At the beginning of the year, I started a challenge to post at least one verse a day on Facebook that matched the calendar day. Such as on January 1, I posted Genesis 1:1 and John 1:1. It was sometimes hard to find verses, but I kept making a list as the year progressed. On October 6, I posted Mark 10:6 for the evening verse. The next morning, I was greeted with a notice that my Facebook account had been suspended, but I wasn’t given a reason why.

Facebook waitingI appealed the decision, doing what was asked, and then waited for an answer. In the meantime, I had absolutely no access to my account. Finally, on October 24, I was notified that the problem (whatever it was) had not been fixed and my account would be permanently deleted. While waiting, I also tried to start two other accounts using different names and email, but they were both suspended almost immediately.

Thankfully, after working with Representative Miller-Meeks, my account was restored in mid-November. The time away made me realize how much I depend on social media for socialization and keeping up with people. I was never told my violation, but I was thankful to be able to keep up with everyone again and share Scripture.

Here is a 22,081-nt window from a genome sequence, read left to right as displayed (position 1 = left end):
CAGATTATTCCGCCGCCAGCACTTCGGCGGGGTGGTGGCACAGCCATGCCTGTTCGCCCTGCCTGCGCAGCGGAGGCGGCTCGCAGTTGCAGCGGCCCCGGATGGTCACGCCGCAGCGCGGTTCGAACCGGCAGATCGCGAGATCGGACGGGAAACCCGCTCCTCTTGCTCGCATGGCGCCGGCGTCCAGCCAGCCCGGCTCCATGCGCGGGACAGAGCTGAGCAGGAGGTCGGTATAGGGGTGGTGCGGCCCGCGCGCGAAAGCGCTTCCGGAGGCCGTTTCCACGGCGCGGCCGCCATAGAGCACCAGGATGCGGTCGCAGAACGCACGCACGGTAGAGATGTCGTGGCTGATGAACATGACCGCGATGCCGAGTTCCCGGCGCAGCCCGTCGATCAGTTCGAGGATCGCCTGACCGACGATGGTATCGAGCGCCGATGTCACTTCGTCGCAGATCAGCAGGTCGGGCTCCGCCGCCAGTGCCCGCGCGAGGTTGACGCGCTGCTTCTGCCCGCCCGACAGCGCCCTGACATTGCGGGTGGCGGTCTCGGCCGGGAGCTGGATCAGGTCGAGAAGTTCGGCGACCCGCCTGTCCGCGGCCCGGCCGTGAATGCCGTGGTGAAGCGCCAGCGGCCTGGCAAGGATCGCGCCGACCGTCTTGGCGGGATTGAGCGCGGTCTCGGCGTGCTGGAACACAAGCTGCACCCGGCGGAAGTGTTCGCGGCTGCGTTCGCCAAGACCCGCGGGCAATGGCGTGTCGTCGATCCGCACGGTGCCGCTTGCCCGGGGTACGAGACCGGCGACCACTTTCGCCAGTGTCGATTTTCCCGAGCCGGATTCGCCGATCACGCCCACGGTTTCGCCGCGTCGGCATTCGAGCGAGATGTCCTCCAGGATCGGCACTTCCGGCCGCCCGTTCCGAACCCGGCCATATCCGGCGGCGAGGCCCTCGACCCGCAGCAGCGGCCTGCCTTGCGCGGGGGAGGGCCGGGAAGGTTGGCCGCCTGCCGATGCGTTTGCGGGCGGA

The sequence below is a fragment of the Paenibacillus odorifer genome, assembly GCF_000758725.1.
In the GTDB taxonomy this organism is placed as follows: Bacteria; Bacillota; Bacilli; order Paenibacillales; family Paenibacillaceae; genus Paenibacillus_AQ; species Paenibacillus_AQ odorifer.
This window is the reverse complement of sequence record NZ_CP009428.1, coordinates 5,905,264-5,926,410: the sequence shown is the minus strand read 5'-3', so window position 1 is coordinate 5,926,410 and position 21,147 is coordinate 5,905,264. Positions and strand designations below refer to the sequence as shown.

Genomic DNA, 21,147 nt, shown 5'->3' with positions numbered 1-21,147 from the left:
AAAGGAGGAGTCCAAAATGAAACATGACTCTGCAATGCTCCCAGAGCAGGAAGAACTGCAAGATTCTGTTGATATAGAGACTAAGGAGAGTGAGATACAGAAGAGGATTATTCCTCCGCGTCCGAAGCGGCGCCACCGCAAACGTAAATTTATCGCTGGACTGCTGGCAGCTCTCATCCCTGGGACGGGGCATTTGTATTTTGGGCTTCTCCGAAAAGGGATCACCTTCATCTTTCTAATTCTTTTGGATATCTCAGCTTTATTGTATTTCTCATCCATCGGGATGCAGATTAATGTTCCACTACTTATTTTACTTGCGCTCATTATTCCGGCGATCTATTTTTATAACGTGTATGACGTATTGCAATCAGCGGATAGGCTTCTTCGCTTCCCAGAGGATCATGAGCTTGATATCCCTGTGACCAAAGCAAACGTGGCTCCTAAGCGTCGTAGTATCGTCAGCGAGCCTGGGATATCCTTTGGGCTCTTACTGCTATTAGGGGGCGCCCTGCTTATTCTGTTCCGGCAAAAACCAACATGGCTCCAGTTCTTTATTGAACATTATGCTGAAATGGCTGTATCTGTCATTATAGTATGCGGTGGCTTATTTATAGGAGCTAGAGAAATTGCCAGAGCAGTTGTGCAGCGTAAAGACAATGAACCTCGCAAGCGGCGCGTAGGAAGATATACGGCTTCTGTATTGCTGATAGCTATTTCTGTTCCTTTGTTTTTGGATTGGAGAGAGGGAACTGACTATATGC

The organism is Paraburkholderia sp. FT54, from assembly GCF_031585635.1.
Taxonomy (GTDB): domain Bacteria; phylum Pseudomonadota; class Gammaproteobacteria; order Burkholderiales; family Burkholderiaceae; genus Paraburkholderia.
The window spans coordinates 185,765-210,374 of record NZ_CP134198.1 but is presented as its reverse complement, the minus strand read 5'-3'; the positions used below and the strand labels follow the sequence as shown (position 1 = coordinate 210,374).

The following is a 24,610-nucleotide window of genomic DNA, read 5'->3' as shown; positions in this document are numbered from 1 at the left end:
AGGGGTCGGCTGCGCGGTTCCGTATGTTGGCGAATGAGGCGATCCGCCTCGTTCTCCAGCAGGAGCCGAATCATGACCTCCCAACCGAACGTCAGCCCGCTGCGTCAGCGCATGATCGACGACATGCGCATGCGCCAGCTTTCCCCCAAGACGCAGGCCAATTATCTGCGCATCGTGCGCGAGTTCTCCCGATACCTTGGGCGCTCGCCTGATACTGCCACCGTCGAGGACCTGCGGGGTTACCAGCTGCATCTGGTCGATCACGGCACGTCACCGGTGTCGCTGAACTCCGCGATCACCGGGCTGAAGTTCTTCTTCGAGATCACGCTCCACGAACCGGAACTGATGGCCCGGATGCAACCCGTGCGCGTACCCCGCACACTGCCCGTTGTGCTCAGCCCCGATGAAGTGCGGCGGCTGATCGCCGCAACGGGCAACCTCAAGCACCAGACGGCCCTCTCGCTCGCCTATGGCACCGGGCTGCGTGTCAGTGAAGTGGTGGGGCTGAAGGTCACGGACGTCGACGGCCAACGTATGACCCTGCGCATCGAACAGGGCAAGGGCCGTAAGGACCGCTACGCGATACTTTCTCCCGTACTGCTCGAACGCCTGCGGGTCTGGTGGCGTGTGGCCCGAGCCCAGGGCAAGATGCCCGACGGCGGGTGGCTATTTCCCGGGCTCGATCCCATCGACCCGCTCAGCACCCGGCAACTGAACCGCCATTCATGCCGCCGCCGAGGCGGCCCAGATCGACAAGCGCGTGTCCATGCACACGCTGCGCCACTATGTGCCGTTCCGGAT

After an eight-year break from surgeries, I had my 26th procedure in early October. This time, I had two very large bladder stones cut out that were causing problems. I am familiar with surgeries, but I can tell I have aged since the most recent. Anesthesia has never had a lasting affect on me, but I have generally been more tired since the procedure and have had a harder time with memory. I have spoken twice since surgery and had a hard time remembering everything I had planned, which is rarely a problem. Now at the end of Preaching in SullyNovember, I feel like I am finally back to normal, but it has taken quite a while.

This year, I was given ten opportunities to help lead worship for different congregations. One in early September was an annual dedication service for two combined churches. Between the main worship area and an overflow section, I estimated about 500 people were in attendance. I am thankful I was asked to provide the message and get to share God’s Word.

Summer was busy with VMT in redesigning a few existing client’s sites as well as making a site for a new client. Fall has been slow again, but it felt good to be more productive and use the skills God has given me.

It is a precarious house of cards, but my family and I continue to be blessed with multiple caregivers that primarily keep my nights covered as well as week days. The nursing student that started with me in early 2022 continues to help as her class schedule allows. She even came back a few times in the summer to allow my parents to take trips for more than just overnight.

Every year is unique in its own way and 2023 has been no different. I pray this letter finds everyone doing well and looking forward to 2024. Have a Merry Christmas and Happy New Year!

Joel Vander Molen

Weekly updates are available on my blog, The Quad Life.